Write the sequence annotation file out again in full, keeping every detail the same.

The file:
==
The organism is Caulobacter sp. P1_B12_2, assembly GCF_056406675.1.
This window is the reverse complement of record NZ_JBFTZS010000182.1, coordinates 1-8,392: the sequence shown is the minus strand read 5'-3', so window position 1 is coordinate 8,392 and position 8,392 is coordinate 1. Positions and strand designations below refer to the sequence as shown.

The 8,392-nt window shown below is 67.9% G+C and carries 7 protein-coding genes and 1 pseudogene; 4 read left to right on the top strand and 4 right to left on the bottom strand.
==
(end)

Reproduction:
The organism is Caulobacter sp. P1_B12_2, assembly GCF_056406675.1.
This window is the reverse complement of record NZ_JBFTZS010000182.1, coordinates 1-8,392: the sequence shown is the minus strand read 5'-3', so window position 1 is coordinate 8,392 and position 8,392 is coordinate 1. Positions and strand designations below refer to the sequence as shown.

The 8,392-nt window shown below is 67.9% G+C and carries 7 protein-coding genes and 1 pseudogene; 4 read left to right on the top strand and 4 right to left on the bottom strand.